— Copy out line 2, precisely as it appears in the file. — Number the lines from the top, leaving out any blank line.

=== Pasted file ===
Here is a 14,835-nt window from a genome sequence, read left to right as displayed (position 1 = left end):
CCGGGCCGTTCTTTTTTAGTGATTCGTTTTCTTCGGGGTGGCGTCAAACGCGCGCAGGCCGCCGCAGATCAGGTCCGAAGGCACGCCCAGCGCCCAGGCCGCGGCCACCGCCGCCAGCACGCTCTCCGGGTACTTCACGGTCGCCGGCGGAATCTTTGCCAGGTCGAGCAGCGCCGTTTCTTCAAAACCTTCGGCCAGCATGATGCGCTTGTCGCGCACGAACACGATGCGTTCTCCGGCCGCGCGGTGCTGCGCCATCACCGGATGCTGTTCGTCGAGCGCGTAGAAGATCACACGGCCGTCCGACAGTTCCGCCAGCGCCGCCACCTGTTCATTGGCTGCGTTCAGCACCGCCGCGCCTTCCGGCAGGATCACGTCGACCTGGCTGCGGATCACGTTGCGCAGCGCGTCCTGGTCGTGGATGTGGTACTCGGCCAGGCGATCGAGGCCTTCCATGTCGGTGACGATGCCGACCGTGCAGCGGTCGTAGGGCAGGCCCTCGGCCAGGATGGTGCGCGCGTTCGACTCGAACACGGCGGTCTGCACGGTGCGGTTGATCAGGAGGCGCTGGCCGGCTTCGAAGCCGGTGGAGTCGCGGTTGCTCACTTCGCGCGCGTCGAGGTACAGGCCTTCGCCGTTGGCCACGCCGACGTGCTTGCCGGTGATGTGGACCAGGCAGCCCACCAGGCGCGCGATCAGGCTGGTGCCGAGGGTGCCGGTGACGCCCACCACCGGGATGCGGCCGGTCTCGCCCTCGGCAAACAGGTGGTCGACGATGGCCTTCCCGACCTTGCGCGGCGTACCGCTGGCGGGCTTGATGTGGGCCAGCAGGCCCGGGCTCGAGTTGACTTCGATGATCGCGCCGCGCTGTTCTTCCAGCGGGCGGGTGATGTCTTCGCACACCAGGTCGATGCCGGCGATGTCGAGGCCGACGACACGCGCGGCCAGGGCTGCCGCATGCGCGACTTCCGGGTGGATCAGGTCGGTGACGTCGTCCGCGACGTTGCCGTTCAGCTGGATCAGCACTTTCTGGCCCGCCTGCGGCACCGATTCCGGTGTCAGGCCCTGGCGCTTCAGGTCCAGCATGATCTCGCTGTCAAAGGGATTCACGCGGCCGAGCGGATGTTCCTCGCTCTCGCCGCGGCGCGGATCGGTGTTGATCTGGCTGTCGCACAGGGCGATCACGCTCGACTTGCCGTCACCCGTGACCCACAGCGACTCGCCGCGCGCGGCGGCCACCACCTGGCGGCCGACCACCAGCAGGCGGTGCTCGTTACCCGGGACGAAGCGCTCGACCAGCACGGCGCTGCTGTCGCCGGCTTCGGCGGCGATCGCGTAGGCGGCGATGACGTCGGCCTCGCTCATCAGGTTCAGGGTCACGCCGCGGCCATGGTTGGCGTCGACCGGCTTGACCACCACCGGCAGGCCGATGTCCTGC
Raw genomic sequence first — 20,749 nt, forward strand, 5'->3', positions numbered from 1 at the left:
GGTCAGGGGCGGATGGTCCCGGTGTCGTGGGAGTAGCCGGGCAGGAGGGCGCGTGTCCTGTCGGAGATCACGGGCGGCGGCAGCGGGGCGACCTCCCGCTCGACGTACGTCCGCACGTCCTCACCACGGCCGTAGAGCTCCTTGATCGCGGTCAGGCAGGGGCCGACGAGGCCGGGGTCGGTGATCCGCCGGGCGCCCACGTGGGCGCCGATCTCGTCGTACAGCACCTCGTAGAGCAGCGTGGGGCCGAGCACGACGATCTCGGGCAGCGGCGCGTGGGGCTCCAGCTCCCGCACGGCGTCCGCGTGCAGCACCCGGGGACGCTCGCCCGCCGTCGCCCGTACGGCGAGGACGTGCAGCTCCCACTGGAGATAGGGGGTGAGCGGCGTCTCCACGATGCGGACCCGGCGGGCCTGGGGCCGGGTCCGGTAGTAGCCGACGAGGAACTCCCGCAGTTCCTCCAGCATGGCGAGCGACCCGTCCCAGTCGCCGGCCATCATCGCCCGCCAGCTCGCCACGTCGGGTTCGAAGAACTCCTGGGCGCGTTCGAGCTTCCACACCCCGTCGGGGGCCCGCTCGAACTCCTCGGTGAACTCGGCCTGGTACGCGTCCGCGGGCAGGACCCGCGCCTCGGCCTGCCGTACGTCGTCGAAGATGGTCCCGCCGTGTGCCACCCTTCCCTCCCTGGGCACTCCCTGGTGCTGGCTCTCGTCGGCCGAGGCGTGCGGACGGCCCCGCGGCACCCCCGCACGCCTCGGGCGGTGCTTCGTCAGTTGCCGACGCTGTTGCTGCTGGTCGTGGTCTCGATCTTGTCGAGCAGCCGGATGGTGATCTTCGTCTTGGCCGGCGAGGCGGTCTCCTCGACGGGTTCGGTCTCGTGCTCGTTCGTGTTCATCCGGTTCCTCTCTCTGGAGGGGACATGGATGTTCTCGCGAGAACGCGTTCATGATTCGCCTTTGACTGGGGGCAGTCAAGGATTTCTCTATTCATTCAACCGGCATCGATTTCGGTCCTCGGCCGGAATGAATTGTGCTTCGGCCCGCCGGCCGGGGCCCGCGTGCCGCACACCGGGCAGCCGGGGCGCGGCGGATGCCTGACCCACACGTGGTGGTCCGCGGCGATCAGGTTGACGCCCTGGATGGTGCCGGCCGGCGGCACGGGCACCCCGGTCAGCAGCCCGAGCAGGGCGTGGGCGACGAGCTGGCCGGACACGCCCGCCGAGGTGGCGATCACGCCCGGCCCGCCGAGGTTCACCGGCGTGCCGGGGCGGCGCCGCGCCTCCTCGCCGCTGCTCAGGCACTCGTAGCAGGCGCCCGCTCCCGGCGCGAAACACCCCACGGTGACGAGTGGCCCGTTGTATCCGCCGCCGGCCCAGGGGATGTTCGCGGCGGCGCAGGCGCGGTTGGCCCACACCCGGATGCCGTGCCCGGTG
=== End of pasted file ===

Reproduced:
CCGGGCCGTTCTTTTTTAGTGATTCGTTTTCTTCGGGGTGGCGTCAAACGCGCGCAGGCCGCCGCAGATCAGGTCCGAAGGCACGCCCAGCGCCCAGGCCGCGGCCACCGCCGCCAGCACGCTCTCCGGGTACTTCACGGTCGCCGGCGGAATCTTTGCCAGGTCGAGCAGCGCCGTTTCTTCAAAACCTTCGGCCAGCATGATGCGCTTGTCGCGCACGAACACGATGCGTTCTCCGGCCGCGCGGTGCTGCGCCATCACCGGATGCTGTTCGTCGAGCGCGTAGAAGATCACACGGCCGTCCGACAGTTCCGCCAGCGCCGCCACCTGTTCATTGGCTGCGTTCAGCACCGCCGCGCCTTCCGGCAGGATCACGTCGACCTGGCTGCGGATCACGTTGCGCAGCGCGTCCTGGTCGTGGATGTGGTACTCGGCCAGGCGATCGAGGCCTTCCATGTCGGTGACGATGCCGACCGTGCAGCGGTCGTAGGGCAGGCCCTCGGCCAGGATGGTGCGCGCGTTCGACTCGAACACGGCGGTCTGCACGGTGCGGTTGATCAGGAGGCGCTGGCCGGCTTCGAAGCCGGTGGAGTCGCGGTTGCTCACTTCGCGCGCGTCGAGGTACAGGCCTTCGCCGTTGGCCACGCCGACGTGCTTGCCGGTGATGTGGACCAGGCAGCCCACCAGGCGCGCGATCAGGCTGGTGCCGAGGGTGCCGGTGACGCCCACCACCGGGATGCGGCCGGTCTCGCCCTCGGCAAACAGGTGGTCGACGATGGCCTTCCCGACCTTGCGCGGCGTACCGCTGGCGGGCTTGATGTGGGCCAGCAGGCCCGGGCTCGAGTTGACTTCGATGATCGCGCCGCGCTGTTCTTCCAGCGGGCGGGTGATGTCTTCGCACACCAGGTCGATGCCGGCGATGTCGAGGCCGACGACACGCGCGGCCAGGGCTGCCGCATGCGCGACTTCCGGGTGGATCAGGTCGGTGACGTCGTCCGCGACGTTGCCGTTCAGCTGGATCAGCACTTTCTGGCCCGCCTGCGGCACCGATTCCGGTGTCAGGCCCTGGCGCTTCAGGTCCAGCATGATCTCGCTGTCAAAGGGATTCACGCGGCCGAGCGGATGTTCCTCGCTCTCGCCGCGGCGCGGATCGGTGTTGATCTGGCTGTCGCACAGGGCGATCACGCTCGACTTGCCGTCACCCGTGACCCACAGCGACTCGCCGCGCGCGGCGGCCACCACCTGGCGGCCGACCACCAGCAGGCGGTGCTCGTTACCCGGGACGAAGCGCTCGACCAGCACGGCGCTGCTGTCGCCGGCTTCGGCGGCGATCGCGTAGGCGGCGATGACGTCGGCCTCGCTCATCAGGTTCAGGGTCACGCCGCGGCCATGGTTGGCGTCGACCGGCTTGACCACCACCGGCAGGCCGATGTCCTGC